St. Mary’s Island Mission Station

On the Sunday following his arrival at St. Mary’s in February 1821, Morgan was invited to preach at the Government House to an international and interracial congregation comprising settler merchants, soldiers, and “a great number of re-captured slaves.”[25] From then on, in the absence of the appointed chaplain, Morgan offered services to the troops.[26]

Throughout their stay at the Bethesda Mission Station – Mandinary (May 1821- c. March 1822), there were weekly contacts with the Melville Town station, termed “the little church at St. Mary’s Island (by Oyster Creek).”[27] Since March-April, 1821, worship, prayer-meetings, and teaching took place at this “provisional chapel of branches.”[28] As early as May 12, 1821, Morgan recorded an encounter with a converted soul, whom he referenced as the “first-fruit” of the mission.[29]

With the collapse of the Melville-Town Chapel as the result of a tornado and the departure of Baker, Morgan took the radical step of reorganizing the mission. He relocated activities of mission to “another part of town” (Jollof Town), where he rented “a place of worship and schoolroom.”[30] Here at Jollof-Town, the twin priority languages of mission for teaching and learning were not Krio and English, but instead Wollof and English. A new formal school system was set up and it had six hours of formal tuition, beginning at 6:30 am, for the children who were “composed of boys from nine to thirteen years of age.”[31] Within six months from intake, “each boy could read a chapter in the New Testament and write a legible hand.”[32] In addition, there were non-formal evening classes for adults. The resource learning materials available were the Bell’s Alphabet Cards and the Lancaster’s sheets, which were pasted on the walls of the schoolroom.[33] The subjects were Reading, Writing, Arithmetic, and English Grammar. However, the school excluded the children of liberated Africans.[34] Nonetheless, “some young men who were slaves,” determined to gain access to learning, came to the school in the evening and benefitted from the learning offered by Morgan’s assistants.[35] Within six months, a limited number of tutored slaves and liberated Africans could also read and write.[36]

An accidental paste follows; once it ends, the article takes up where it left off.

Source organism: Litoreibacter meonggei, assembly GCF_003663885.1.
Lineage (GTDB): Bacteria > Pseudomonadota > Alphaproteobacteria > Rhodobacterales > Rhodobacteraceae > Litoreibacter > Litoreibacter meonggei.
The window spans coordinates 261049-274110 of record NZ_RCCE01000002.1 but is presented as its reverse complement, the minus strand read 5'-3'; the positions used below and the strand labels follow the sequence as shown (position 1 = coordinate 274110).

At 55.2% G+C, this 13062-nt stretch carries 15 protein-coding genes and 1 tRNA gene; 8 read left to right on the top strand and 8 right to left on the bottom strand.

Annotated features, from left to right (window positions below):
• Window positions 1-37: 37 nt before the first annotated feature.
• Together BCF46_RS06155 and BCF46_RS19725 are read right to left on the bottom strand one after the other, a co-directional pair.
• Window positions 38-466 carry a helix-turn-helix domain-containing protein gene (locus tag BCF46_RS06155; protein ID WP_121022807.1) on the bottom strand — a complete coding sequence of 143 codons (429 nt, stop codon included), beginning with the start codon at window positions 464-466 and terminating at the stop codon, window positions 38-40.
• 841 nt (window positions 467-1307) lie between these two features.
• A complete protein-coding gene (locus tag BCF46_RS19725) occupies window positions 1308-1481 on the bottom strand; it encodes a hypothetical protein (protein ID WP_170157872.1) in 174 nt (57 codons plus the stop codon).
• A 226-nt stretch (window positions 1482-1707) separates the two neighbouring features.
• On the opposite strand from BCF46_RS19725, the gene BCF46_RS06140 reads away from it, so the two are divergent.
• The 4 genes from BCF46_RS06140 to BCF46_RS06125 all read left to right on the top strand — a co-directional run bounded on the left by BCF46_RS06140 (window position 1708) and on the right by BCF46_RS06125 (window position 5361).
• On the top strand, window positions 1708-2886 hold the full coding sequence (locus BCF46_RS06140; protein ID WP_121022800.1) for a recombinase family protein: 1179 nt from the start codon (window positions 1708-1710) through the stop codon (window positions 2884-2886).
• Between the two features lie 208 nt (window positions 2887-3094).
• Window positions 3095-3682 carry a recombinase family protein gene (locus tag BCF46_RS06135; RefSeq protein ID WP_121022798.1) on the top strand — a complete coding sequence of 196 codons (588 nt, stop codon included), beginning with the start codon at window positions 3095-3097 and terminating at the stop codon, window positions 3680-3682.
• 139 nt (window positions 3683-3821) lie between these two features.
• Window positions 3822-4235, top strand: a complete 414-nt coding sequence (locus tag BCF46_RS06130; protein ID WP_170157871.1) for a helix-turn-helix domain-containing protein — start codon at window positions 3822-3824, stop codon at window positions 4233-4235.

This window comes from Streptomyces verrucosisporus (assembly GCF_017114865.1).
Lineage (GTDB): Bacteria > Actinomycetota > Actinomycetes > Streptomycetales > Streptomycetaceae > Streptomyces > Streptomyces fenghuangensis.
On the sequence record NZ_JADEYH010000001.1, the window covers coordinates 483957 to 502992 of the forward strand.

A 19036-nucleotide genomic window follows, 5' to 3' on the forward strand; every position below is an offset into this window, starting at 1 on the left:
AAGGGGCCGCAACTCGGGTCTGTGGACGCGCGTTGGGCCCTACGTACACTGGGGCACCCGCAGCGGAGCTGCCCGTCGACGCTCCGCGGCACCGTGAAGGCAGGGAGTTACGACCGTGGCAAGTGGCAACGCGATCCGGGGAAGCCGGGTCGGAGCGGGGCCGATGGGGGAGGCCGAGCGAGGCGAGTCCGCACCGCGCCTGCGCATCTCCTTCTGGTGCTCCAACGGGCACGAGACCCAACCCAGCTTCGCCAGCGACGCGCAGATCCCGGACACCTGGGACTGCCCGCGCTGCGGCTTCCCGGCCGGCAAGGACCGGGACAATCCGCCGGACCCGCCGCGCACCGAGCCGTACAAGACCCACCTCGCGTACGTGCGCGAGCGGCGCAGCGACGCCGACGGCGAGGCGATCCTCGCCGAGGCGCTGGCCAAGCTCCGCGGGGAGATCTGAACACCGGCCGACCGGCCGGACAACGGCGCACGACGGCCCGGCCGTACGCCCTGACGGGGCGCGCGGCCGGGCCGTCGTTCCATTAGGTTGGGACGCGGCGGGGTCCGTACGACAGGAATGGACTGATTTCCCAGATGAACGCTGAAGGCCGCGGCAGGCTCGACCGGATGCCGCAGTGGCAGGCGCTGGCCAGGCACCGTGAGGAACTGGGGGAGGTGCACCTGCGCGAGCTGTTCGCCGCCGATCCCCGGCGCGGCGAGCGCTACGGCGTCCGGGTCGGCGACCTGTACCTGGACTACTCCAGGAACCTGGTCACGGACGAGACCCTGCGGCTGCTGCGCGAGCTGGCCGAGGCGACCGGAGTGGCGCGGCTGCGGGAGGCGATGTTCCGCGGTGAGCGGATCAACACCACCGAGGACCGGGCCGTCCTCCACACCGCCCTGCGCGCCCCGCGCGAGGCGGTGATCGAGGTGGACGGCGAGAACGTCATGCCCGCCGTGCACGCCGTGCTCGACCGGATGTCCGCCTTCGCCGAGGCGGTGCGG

The first two years (1821-1822) of Morgan’s direct preaching and teaching at Jollof-Town on St. Mary’s Island bore noticeable fruits in the form of thirty-five registered conversions. [37] Among these, were two indigenous Wollof slaves who soon progressed to becoming outstanding interpreters, local preachers, and assistant missionaries. These were John Cupidon,[38],[39] and Pierre Sallah[40] As disciples of Morgan, each had gone through the Jollof-Town Day School and Sunday School. Morgan demanded high standards before acceptance as members of the Wesleyan Methodist Society: “Neither men nor women were received into the Church, while living in a state of polygamy or cohabiting without Christian marriage. No boy was admitted to the school with gregrees.”[41] His insistence on the burning of amulets of scholars led to acts of revenge. His rented house in Jollof-Town was set on fire on October 9, 1822.[42]

After a period during which he was either given housing by Charles Grant or on rented property in Jollof-Town, the GWMMS eventually acquired substantial property within the settlement of Bathurst for the purposes of building a manse-school and a chapel. A Bathurst Family tradition has asserted that it was their ancestor Francis Goré Ndiaye who offered landed property within the triangular Dobson Street-Clarkson Street-Picton Street block to the mission.[43] Francis Goré Ndiaye was a free-Wollof and master mason who came from Goree Island [see Map 4]. (He was) connected with the Wesleyan Methodist Society and “rendered valuable and faithful services in the cause of Christianity for a period of fifty years, (exercising) great influence, both as a Class-Leader and (Local) Preacher among the Jollof Tribe … and was highly esteemed and respected by all who knew him.”[44] Within the said gifted property, Morgan supervised the erection of the original single-story mission house, with the dimensions of 37 feet by 17 feet (11.3 m x 5.2 m). Its purpose was to serve as a schoolroom and a place to hold Divine Services on the ground floor and to provide a manse on the first floor.[45]